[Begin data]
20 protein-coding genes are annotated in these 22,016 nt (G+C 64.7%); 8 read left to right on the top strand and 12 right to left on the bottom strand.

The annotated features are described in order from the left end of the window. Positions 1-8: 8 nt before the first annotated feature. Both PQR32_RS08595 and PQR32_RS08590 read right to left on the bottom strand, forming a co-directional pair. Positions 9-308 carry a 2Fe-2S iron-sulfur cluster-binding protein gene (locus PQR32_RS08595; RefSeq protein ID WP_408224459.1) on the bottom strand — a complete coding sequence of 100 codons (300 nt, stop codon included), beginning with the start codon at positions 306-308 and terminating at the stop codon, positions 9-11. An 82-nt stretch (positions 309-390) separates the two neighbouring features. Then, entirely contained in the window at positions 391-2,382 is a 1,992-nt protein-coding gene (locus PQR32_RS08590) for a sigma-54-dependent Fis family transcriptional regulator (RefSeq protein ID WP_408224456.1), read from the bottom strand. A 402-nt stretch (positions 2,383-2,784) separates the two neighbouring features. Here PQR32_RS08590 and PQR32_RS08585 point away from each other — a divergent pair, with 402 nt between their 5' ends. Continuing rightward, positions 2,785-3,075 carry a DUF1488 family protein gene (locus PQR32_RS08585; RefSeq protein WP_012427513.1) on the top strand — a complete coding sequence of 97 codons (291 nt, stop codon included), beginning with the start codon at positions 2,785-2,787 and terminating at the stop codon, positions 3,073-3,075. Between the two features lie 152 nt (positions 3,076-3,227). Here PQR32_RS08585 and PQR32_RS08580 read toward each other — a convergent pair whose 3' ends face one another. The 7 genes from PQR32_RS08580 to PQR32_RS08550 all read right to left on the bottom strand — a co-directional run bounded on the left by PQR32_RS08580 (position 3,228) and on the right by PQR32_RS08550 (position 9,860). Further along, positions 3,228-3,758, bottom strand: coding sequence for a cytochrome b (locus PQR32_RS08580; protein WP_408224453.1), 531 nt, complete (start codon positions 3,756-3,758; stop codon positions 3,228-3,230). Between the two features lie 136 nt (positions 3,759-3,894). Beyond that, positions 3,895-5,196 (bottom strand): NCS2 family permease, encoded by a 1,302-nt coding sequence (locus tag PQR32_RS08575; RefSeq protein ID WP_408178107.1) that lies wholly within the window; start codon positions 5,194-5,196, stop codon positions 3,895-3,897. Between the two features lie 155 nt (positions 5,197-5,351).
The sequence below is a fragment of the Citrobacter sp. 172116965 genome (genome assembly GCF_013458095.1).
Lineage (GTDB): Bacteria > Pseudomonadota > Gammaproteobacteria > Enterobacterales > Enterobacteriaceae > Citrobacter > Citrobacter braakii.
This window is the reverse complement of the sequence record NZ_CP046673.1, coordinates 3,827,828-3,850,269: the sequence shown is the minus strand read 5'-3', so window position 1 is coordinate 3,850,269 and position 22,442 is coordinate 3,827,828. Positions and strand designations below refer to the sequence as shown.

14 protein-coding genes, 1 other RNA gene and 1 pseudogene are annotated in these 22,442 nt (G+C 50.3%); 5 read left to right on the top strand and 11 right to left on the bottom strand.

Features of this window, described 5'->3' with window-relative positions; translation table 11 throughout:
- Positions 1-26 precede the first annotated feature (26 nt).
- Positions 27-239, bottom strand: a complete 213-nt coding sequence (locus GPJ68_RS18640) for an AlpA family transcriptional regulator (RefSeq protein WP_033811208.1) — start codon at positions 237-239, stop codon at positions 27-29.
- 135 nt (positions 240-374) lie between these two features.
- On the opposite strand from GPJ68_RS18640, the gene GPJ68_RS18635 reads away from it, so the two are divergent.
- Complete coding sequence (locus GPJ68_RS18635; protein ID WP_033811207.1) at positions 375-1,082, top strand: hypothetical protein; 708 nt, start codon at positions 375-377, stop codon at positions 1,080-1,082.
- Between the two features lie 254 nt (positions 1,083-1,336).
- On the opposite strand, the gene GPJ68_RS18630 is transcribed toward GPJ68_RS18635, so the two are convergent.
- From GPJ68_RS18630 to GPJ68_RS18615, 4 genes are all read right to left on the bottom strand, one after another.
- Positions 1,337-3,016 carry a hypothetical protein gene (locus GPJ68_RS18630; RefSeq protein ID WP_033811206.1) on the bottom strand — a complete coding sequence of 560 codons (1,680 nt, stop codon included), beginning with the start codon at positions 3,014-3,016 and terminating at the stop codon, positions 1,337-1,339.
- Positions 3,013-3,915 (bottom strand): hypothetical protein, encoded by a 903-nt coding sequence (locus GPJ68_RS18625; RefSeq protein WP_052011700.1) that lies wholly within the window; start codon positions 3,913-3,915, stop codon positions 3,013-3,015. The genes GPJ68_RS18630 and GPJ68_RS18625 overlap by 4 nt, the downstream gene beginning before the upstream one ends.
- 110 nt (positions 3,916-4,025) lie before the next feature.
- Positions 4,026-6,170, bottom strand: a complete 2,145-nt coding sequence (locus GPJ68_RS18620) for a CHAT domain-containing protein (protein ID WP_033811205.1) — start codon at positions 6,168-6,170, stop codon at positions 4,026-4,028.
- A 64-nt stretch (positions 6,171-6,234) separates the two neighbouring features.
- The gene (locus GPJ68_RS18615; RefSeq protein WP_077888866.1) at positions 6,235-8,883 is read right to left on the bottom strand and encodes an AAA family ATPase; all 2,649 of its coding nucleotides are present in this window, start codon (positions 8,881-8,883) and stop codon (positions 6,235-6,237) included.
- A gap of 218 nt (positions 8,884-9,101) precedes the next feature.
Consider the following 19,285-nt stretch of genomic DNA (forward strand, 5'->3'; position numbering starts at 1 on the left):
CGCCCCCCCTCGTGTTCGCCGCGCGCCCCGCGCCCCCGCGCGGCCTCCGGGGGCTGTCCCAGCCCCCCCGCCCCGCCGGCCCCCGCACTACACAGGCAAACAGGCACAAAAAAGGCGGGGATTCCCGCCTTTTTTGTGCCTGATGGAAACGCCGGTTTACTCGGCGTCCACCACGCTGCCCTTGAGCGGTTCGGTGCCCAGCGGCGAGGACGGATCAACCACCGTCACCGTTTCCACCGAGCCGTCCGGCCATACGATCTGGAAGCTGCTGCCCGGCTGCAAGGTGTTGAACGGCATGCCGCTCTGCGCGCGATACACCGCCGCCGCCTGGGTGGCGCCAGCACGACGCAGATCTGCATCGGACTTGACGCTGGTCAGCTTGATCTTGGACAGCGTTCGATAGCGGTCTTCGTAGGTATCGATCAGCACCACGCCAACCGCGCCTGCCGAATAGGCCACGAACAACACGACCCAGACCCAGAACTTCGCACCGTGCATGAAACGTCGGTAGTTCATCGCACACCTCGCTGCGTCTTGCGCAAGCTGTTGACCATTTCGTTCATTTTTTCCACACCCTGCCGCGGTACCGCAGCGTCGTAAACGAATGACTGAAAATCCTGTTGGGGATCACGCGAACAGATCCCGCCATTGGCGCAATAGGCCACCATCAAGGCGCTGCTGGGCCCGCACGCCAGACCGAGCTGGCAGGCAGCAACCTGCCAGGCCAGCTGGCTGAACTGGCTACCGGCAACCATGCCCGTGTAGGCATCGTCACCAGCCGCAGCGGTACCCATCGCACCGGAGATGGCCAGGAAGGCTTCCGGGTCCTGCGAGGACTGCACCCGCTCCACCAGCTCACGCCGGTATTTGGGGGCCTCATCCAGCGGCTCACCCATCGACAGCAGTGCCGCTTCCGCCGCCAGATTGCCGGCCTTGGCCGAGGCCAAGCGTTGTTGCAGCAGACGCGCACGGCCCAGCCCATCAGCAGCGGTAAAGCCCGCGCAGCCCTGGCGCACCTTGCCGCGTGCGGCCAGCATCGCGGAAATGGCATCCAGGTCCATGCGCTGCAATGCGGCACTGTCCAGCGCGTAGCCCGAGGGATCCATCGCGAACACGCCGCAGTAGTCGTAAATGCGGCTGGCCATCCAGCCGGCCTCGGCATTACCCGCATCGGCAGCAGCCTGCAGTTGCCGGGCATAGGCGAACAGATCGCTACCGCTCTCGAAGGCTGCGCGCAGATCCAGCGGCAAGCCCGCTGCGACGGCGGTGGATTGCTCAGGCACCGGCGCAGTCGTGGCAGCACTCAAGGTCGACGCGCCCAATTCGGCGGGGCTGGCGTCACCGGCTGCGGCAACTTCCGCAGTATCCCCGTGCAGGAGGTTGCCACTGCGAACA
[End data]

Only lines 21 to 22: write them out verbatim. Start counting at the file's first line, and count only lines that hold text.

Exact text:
- The gene (locus GPJ68_RS18615; RefSeq protein WP_077888866.1) at positions 6,235-8,883 is read right to left on the bottom strand and encodes an AAA family ATPase; all 2,649 of its coding nucleotides are present in this window, start codon (positions 8,881-8,883) and stop codon (positions 6,235-6,237) included.
- A gap of 218 nt (positions 8,884-9,101) precedes the next feature.